Checkered flag in NASCAR Dads' hands for '04 race

November 10, 2003|By Ellen Goodman

MANCHESTER, N.H. - Now that we've put the pickup truck with the Confederate flag back up on blocks, can we talk? The flap over Howard Dean's clumsy remark about wanting to be the candidate of those guys was about race. Is it too late to talk about gender?

The former Vermont governor used the wrong decal, but he wasn't entirely wrong about what's missing from the Democratic parking lot. It's men. More to the metaphorical point, it's the so-called NASCAR Dads. These are the guys with the No. 3 decals on their trucks signifying their loyalty to the late Dale Earnhardt, not the late Jefferson Davis.

So, let's start the engines again. In the last presidential election, there was a gender gap of 11 points. A majority of women voted for the Democrats. A majority of men voted for the Republicans. (Don't blame me, I have the XX chromosome on my DNA pickup.)

Call it a female gap, call it a male gap, but no matter how heavy the Florida hand on the electoral scale in 2000, the Democrats need to appeal to more men in 2004.

I don't know a thing about NASCAR except that it's the second-most-watched sport right after pro football, about which I also know virtually nothing. This is why I'm not running, let alone driving, for president. But the "NASCAR Dad" has replaced the "Forgotten American," "Joe Six-Pack" and the "Angry White Male" as the man of the year.

Everyone seems to have a slightly different demographic portrait of the NASCAR Dad. The words carry the image of a rural father at the track with his son. But the pollster who coined the term, Celinda Lake, describes him as a blue-collar family man who's been hurt by the economy, who's watched jobs shipped overseas and his brother shipped out to Iraq.

He's also the man who used to be a Democrat and then became a Republican, and may be up for grabs. But it's not clear who will grab him.

The "Soccer Mom" was the famous swing voter of the past couple of elections. After 9/11, it was said that Soccer Moms became Security Moms. They were even more worried than men about terrorism, about safety. They searched for a strong leader and found him in George W. Bush. Now, once again, these moms are widening their idea of security to include economic insecurity and losing confidence in the way the president has run the war.

But the male swing voters? On one side we have Republicans who shelved the compassionate conservative for the top-gun president in a global face-off. On the other side, Democrats are hoping that the shine is off the administration's brass and the photo-op flight suit has gone the way of the Halloween costume.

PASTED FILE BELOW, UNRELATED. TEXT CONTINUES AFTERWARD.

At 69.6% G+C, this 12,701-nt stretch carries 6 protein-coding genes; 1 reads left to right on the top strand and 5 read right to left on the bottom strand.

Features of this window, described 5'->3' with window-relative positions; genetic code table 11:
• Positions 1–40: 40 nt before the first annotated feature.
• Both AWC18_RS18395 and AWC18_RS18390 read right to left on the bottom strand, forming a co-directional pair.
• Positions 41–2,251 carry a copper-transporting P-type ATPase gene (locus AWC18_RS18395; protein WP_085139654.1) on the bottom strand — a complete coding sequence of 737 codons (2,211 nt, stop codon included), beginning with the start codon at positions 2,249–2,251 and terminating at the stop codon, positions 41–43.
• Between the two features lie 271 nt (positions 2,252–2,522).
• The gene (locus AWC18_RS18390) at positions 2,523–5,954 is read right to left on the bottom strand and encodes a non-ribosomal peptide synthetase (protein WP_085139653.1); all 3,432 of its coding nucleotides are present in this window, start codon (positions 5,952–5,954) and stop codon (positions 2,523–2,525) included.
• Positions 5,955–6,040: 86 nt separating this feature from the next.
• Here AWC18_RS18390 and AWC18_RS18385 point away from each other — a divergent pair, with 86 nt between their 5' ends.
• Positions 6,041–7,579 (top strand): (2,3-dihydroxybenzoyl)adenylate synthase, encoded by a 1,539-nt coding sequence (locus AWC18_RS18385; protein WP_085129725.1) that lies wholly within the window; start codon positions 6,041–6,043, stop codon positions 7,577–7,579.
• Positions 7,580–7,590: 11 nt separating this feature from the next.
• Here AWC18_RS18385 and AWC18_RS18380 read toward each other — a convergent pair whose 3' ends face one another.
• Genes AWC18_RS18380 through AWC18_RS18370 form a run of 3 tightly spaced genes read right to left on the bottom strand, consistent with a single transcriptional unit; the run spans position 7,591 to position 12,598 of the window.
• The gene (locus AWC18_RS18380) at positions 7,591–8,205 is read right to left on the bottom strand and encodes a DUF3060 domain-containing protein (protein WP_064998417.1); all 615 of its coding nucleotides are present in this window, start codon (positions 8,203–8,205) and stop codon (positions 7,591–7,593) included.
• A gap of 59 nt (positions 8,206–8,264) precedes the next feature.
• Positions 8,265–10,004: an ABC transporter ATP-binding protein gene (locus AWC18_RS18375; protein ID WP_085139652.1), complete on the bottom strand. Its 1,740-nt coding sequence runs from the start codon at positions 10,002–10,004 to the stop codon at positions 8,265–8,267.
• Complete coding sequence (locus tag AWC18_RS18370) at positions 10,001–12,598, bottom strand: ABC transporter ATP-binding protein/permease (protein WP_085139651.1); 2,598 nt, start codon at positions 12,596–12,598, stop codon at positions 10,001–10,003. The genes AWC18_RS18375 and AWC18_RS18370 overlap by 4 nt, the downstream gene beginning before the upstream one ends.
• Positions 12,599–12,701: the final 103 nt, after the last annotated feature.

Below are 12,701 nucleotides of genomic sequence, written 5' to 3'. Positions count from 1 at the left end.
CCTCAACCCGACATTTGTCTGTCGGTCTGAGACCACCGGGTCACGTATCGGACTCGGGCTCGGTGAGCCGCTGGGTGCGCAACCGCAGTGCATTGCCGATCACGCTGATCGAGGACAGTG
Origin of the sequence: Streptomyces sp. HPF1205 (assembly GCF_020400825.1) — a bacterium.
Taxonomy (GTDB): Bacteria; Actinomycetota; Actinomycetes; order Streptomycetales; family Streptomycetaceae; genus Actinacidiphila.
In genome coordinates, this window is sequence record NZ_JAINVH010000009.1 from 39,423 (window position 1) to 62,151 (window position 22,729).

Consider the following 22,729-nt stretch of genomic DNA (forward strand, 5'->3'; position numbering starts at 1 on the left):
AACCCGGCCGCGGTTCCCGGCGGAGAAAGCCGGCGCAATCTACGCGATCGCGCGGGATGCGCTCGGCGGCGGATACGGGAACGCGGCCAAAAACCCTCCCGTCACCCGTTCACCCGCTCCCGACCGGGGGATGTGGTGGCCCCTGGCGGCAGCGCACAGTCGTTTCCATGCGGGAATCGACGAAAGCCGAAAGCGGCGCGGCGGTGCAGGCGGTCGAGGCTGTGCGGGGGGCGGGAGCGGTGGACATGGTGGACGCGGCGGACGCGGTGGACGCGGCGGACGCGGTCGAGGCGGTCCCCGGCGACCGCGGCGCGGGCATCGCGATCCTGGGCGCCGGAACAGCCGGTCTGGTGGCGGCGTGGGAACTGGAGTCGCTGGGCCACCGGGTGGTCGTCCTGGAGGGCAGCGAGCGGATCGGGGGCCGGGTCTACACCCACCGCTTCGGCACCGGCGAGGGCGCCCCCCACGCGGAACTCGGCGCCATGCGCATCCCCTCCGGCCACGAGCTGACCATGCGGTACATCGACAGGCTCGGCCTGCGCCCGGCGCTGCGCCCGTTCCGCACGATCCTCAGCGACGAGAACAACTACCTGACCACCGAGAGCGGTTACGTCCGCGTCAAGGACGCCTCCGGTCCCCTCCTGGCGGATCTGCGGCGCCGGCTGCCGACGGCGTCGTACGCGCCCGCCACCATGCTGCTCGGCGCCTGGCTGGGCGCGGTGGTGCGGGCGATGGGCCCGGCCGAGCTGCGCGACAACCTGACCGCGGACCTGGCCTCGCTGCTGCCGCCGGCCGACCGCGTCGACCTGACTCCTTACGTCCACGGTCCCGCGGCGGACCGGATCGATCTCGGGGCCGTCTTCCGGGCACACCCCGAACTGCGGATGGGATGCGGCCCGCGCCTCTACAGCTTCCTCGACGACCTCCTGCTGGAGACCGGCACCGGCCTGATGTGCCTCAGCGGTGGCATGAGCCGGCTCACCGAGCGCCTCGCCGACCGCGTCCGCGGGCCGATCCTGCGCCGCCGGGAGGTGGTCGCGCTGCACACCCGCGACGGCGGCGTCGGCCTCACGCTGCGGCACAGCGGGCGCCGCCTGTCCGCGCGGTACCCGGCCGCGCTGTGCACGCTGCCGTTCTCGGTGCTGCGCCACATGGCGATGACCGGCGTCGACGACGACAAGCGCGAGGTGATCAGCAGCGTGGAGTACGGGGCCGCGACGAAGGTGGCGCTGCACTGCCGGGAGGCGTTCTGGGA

At a candidate's forum held here the night that Mr. Dean humbly scraped the Confederate decal off his tongue, both he and North Carolina Sen. John Edwards echoed a similar appeal to the swing males. Most Democrats want the fathers of the kids without health insurance to desert the guy who gave tax cuts to the rich and a jobless recovery to the rest.

"In cultural terms," says sociologist Arlie Hochschild, "NASCAR Dad isn't supposed to feel afraid. What he can feel, though, is angry." If so, will he focus that anger on enemies abroad and identify with a commander in chief? Or will he turn away from the folks who duped him with their "Mission Accomplished" banner and their Enron economy?

And don't forget the "Dad" in the NASCAR Dad. In one of the more engaging moments in this forum on women's issues, the Democratic candidates - all working parents and all-but-one working dads - talked about the struggles and pleasures of raising their own kids. Will blue-collar dads choose to identify as a powerful father figure or an everyday struggling family man?

The gender gap is tricky territory. The NASCAR Dad is no less a stereotype than the Soccer Mom. And Florida Sen. Bob Graham, the one candidate who literally staked his name on the side of a souped-up Ford F-150 racing truck, dropped out after a lap or two. Today, each of the Democratic front-runners has a somewhat different appeal to the missing men: from Mr. Dean's feistiness to Mr. Edwards' Southern roots, from Missouri Rep. Richard A. Gephardt's anti-NAFTA labor pitch to retired Gen. Wesley K. Clark's military background and Massachusetts Sen. John Kerry's battle-worn history.

More to the point, there are tricks to a gender strategy. Remember that some of the wage gap between men and women closed because of men's falling wages? A Democratic success depends on attracting men without losing women. On the NASCAR track, it's flat-out in the groove, and watch out for the wall.

Ellen Goodman is a columnist for The Boston Globe and appears Mondays and Thursdays in The Sun.

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